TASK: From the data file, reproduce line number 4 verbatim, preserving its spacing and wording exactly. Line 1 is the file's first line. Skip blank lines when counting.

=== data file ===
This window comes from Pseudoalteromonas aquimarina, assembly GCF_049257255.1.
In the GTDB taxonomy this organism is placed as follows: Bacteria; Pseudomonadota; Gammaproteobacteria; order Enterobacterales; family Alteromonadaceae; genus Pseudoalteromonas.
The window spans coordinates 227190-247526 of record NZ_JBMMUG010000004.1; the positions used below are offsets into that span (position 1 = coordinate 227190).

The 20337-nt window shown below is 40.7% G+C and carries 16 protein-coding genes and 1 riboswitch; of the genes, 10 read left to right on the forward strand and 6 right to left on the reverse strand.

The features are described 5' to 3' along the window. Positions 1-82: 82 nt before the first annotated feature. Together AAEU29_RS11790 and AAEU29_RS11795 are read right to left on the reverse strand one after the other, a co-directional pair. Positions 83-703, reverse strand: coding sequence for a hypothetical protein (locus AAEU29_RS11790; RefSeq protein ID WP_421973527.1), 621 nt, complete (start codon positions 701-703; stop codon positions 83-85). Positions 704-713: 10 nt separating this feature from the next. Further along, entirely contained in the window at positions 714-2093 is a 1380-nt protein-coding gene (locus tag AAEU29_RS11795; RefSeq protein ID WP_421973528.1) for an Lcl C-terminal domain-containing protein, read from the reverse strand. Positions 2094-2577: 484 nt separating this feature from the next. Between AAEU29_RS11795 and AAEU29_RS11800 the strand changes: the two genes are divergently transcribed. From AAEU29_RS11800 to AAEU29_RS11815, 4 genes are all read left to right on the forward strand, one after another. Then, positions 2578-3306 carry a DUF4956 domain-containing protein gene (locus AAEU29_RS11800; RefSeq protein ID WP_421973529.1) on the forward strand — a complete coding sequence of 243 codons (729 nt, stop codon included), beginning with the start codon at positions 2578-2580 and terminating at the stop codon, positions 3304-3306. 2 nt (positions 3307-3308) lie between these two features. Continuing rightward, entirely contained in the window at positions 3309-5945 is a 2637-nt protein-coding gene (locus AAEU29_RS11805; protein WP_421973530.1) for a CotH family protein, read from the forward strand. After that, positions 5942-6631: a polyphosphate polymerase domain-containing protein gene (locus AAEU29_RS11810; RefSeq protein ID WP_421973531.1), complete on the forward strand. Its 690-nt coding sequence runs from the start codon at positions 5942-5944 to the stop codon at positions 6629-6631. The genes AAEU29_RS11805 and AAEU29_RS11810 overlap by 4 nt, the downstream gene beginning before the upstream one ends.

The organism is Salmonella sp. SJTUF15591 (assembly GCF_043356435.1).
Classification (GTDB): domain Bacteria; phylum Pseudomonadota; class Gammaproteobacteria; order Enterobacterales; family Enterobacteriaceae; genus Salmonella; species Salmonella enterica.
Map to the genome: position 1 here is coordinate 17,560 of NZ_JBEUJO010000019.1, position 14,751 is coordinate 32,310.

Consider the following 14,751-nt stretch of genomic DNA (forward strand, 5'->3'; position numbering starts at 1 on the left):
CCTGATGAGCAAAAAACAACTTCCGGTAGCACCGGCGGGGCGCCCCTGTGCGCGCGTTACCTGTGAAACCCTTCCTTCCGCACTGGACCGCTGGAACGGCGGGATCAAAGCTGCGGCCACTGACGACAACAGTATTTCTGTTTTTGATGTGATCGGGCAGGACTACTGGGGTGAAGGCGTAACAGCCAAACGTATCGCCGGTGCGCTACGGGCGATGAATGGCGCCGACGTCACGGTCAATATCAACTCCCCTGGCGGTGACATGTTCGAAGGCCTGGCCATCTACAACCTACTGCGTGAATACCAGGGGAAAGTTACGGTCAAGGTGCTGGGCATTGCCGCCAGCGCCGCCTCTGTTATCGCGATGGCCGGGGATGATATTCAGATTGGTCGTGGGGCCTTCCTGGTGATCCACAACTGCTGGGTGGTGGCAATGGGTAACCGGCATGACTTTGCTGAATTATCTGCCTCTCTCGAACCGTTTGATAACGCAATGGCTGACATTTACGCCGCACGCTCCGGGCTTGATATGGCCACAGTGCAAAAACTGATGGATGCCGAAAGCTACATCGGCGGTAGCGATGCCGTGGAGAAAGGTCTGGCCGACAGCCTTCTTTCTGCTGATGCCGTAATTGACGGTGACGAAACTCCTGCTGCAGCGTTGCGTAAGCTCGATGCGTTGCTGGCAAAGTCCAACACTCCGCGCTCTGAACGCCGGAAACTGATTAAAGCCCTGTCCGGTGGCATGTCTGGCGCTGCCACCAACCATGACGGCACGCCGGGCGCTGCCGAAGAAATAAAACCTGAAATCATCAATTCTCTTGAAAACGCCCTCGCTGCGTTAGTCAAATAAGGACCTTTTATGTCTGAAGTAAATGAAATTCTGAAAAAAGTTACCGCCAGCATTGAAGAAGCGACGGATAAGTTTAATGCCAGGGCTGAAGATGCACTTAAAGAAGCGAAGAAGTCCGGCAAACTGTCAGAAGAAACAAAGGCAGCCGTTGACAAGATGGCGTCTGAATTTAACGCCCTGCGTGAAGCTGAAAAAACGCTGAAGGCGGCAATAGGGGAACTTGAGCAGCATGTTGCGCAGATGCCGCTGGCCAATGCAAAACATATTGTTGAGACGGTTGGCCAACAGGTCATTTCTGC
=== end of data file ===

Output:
The 20337-nt window shown below is 40.7% G+C and carries 16 protein-coding genes and 1 riboswitch; of the genes, 10 read left to right on the forward strand and 6 right to left on the reverse strand.